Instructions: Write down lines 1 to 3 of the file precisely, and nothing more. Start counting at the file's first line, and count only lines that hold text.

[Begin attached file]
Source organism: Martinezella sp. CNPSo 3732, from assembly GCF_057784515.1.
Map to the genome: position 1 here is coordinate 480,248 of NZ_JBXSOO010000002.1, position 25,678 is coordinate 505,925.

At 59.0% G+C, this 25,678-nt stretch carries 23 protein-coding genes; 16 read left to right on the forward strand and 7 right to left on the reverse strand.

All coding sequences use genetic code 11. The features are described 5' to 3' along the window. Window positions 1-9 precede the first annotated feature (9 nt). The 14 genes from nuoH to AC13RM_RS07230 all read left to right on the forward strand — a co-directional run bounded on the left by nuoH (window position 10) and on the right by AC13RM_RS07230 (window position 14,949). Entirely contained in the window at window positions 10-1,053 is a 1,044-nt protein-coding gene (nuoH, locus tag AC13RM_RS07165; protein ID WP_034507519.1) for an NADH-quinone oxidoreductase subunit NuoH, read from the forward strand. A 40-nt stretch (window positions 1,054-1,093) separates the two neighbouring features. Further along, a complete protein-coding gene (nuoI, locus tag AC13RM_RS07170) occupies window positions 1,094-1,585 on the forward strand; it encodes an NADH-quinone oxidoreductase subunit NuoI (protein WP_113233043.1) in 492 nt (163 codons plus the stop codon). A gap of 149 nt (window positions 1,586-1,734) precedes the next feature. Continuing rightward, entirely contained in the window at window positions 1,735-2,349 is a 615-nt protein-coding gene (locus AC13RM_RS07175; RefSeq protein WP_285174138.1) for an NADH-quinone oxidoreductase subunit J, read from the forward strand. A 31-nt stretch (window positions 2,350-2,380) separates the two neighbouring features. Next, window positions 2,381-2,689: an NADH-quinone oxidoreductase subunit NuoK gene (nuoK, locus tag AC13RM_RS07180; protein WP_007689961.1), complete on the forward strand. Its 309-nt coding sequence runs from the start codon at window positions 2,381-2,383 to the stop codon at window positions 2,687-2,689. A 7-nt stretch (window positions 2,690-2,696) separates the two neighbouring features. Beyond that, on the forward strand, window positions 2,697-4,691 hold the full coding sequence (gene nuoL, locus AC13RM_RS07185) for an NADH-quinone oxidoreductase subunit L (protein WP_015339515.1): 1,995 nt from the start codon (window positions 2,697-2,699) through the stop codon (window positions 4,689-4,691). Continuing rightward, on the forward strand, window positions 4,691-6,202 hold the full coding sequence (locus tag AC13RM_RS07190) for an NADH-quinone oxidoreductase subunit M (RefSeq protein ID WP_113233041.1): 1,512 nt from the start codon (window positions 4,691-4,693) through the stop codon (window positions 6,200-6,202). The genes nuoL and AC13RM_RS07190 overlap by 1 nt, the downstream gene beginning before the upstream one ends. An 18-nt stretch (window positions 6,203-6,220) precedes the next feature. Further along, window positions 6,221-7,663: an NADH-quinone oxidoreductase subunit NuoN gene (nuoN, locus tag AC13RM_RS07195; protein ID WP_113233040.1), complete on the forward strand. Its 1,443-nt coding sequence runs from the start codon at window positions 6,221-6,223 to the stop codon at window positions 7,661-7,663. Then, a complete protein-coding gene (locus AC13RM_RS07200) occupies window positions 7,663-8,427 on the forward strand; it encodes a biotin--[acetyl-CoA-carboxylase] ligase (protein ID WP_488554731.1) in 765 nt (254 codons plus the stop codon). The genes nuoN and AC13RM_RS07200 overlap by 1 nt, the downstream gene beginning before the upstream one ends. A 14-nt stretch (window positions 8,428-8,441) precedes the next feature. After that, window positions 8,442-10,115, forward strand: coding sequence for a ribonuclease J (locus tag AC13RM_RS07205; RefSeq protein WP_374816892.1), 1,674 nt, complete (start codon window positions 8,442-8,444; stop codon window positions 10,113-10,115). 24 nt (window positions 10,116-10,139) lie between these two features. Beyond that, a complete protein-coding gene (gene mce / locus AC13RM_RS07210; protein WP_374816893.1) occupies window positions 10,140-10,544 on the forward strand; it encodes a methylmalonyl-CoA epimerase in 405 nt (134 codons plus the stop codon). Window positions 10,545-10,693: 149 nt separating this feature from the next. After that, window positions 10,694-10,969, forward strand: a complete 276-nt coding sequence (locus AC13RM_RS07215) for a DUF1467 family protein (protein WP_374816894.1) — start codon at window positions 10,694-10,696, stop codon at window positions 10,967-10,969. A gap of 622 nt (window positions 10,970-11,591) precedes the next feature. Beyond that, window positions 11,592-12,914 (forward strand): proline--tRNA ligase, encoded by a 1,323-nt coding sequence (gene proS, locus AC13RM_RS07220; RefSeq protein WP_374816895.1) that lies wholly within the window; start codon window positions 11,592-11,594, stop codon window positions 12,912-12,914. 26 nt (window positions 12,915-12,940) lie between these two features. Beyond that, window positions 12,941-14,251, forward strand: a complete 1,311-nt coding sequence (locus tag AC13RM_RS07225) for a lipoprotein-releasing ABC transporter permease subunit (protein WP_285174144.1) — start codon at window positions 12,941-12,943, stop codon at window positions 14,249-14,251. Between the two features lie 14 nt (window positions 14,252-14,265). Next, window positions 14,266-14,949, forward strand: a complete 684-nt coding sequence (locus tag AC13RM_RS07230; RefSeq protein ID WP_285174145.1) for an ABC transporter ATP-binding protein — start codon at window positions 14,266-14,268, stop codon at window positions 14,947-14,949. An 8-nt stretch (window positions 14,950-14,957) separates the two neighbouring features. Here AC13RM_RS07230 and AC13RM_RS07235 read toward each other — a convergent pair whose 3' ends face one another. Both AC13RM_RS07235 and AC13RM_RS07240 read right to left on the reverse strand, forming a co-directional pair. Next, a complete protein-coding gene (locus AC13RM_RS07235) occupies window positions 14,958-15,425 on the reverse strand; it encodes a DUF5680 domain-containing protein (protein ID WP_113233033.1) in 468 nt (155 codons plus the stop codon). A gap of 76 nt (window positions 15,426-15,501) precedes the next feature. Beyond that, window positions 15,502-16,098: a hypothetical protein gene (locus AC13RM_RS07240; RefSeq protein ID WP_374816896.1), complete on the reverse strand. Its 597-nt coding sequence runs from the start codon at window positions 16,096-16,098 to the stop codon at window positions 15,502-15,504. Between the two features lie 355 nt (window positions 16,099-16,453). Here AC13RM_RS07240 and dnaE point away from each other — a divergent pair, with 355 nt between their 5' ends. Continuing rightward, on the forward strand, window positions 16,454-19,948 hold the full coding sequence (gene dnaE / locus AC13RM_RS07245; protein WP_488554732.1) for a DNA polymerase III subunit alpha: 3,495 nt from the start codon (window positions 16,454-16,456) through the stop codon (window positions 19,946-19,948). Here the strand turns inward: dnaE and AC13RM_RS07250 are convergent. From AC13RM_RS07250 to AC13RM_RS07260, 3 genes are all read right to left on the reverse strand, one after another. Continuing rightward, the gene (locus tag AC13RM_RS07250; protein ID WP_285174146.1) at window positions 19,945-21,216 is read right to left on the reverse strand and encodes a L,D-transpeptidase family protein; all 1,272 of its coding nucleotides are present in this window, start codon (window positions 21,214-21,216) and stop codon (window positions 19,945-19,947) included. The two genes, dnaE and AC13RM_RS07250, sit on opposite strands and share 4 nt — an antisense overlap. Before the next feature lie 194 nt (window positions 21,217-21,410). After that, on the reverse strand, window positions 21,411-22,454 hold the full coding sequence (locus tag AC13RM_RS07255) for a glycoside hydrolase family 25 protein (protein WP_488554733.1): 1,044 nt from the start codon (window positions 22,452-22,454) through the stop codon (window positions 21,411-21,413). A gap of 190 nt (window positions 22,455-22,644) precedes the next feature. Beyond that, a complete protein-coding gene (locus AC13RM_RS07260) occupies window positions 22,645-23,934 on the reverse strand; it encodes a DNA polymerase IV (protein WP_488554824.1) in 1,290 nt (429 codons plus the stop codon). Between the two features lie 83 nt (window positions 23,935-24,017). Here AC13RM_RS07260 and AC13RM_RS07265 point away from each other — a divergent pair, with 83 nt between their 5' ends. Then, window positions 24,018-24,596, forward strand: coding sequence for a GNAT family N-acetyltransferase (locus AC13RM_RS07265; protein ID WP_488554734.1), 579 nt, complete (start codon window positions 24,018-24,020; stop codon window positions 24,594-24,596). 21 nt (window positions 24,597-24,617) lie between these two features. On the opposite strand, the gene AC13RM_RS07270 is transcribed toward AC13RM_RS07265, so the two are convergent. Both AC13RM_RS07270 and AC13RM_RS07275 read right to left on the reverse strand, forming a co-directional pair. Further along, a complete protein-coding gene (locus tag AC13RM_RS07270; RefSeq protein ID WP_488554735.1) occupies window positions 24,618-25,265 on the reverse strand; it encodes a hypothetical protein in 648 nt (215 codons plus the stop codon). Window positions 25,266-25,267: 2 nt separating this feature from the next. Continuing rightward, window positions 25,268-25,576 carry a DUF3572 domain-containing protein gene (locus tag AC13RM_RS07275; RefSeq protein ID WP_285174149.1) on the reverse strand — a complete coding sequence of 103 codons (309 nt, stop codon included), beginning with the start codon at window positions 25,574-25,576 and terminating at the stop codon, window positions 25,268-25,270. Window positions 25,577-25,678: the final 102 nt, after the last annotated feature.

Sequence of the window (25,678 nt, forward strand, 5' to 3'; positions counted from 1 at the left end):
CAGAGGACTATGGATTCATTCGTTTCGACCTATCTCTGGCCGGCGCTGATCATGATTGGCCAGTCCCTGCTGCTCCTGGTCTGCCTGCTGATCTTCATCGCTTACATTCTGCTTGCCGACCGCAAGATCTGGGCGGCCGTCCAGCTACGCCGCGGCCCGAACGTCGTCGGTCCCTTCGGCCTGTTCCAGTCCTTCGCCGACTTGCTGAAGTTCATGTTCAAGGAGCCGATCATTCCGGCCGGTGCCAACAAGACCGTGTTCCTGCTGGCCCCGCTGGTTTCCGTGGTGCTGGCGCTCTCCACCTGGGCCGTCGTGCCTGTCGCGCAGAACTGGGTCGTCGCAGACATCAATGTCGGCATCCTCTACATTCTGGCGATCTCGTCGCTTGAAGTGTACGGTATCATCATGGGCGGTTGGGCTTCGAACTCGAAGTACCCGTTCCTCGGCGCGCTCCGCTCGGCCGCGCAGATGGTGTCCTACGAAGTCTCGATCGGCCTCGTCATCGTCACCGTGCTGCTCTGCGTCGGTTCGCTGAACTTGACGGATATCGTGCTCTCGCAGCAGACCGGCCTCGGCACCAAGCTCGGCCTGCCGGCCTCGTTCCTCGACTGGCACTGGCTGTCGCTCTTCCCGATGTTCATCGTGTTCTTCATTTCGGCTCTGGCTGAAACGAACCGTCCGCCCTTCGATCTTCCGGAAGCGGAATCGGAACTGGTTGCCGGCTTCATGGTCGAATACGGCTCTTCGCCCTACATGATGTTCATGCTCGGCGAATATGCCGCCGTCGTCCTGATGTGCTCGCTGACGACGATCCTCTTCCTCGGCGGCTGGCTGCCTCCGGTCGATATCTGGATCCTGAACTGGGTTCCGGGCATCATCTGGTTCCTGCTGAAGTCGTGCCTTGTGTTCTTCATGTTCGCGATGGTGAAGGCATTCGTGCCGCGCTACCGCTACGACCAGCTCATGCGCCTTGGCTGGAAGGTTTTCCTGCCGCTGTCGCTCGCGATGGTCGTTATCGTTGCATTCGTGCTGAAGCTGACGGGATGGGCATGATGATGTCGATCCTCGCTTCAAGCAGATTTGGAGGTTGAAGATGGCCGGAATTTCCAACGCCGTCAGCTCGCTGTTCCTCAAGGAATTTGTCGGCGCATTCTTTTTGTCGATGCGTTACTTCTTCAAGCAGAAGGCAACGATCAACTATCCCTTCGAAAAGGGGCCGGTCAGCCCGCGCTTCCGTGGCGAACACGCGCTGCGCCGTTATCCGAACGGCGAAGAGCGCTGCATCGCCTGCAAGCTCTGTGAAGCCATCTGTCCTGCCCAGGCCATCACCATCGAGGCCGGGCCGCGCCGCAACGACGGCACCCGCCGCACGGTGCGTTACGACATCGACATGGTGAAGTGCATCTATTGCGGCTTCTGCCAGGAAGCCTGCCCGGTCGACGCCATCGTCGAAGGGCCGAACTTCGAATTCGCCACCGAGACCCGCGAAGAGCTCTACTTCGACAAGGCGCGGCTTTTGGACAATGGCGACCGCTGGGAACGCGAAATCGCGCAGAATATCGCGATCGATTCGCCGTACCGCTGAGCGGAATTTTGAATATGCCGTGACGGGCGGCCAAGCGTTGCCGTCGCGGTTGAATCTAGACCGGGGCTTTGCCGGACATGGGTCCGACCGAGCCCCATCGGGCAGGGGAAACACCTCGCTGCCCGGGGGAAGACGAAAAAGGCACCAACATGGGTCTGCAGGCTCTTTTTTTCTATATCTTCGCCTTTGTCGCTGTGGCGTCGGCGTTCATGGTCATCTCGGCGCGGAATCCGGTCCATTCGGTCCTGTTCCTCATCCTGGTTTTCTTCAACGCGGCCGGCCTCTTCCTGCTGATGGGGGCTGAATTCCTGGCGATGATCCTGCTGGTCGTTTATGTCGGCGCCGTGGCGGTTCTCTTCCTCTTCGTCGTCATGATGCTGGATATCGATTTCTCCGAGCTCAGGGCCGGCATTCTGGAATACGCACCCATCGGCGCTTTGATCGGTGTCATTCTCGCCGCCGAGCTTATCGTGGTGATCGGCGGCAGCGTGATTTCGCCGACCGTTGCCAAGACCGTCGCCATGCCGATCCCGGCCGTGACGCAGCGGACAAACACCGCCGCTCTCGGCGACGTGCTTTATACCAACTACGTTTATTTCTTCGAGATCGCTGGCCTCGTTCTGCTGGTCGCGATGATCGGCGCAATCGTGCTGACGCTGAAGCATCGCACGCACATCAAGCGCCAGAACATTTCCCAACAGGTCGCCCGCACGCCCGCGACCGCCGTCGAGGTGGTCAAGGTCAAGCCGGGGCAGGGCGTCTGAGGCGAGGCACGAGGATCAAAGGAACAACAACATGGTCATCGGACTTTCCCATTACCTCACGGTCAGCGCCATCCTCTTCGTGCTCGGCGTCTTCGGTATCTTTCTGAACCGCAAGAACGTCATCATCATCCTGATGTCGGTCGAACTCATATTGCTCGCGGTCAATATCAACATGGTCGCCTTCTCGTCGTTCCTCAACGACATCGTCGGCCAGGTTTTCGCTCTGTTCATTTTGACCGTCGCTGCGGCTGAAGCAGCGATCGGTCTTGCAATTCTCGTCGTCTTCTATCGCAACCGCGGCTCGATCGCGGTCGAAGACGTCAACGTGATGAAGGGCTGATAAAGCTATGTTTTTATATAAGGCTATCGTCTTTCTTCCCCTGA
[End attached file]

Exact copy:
Source organism: Martinezella sp. CNPSo 3732, from assembly GCF_057784515.1.
Map to the genome: position 1 here is coordinate 480,248 of NZ_JBXSOO010000002.1, position 25,678 is coordinate 505,925.

At 59.0% G+C, this 25,678-nt stretch carries 23 protein-coding genes; 16 read left to right on the forward strand and 7 right to left on the reverse strand.